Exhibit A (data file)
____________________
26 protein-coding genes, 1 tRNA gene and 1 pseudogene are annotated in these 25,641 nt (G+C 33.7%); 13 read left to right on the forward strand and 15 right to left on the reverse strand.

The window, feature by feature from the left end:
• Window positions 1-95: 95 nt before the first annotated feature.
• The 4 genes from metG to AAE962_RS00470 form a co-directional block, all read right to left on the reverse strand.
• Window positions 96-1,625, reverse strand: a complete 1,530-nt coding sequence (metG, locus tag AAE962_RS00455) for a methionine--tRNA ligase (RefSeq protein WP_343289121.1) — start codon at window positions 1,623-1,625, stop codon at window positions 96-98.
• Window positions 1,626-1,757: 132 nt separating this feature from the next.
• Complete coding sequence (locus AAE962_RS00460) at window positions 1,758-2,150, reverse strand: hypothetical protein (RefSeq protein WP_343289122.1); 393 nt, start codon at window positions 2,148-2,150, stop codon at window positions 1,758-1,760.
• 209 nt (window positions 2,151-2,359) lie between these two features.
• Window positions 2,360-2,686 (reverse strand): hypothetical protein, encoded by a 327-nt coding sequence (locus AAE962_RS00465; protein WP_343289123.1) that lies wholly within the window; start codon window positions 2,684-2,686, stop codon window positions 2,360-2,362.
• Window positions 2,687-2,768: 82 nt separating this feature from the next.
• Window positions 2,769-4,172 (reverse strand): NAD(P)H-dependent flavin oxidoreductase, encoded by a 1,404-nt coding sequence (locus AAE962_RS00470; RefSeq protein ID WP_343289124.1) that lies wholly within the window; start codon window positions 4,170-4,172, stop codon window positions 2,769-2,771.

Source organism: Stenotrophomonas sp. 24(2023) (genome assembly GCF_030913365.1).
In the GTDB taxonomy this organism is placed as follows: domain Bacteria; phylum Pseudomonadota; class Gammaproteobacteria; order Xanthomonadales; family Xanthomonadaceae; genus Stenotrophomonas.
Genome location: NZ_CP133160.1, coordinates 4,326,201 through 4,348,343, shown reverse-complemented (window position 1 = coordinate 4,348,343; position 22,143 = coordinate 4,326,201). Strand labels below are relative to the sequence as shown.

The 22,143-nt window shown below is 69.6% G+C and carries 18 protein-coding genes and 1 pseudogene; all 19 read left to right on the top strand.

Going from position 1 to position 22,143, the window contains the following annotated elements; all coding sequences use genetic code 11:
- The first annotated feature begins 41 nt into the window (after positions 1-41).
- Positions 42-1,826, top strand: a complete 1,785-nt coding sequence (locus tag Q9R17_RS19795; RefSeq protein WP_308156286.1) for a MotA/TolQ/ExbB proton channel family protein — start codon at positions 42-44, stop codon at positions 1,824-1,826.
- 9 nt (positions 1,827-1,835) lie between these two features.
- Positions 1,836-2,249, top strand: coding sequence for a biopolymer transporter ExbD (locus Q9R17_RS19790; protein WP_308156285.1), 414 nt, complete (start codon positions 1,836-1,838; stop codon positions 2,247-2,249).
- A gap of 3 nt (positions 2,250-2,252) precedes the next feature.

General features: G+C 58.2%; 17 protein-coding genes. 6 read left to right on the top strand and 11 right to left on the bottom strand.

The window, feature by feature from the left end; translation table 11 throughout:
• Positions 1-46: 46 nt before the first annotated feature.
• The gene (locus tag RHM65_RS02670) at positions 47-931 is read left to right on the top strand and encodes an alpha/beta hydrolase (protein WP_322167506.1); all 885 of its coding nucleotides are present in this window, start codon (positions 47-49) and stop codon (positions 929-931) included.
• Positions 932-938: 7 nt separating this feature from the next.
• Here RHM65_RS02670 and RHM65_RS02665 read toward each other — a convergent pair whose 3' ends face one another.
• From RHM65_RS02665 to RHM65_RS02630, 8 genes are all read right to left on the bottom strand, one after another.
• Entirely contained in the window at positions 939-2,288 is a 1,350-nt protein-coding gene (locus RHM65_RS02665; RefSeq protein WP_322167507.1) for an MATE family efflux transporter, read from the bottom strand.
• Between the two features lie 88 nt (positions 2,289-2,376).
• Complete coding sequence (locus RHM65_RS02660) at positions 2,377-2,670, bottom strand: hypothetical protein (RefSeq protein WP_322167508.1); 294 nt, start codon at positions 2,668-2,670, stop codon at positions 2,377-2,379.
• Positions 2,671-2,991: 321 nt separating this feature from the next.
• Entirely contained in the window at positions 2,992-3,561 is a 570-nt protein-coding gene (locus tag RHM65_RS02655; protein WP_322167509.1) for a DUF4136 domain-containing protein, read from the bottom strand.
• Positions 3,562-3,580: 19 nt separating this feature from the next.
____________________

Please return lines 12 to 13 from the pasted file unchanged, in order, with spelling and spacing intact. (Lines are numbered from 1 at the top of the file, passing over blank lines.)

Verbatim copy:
Source organism: Stenotrophomonas sp. 24(2023) (genome assembly GCF_030913365.1).
In the GTDB taxonomy this organism is placed as follows: domain Bacteria; phylum Pseudomonadota; class Gammaproteobacteria; order Xanthomonadales; family Xanthomonadaceae; genus Stenotrophomonas.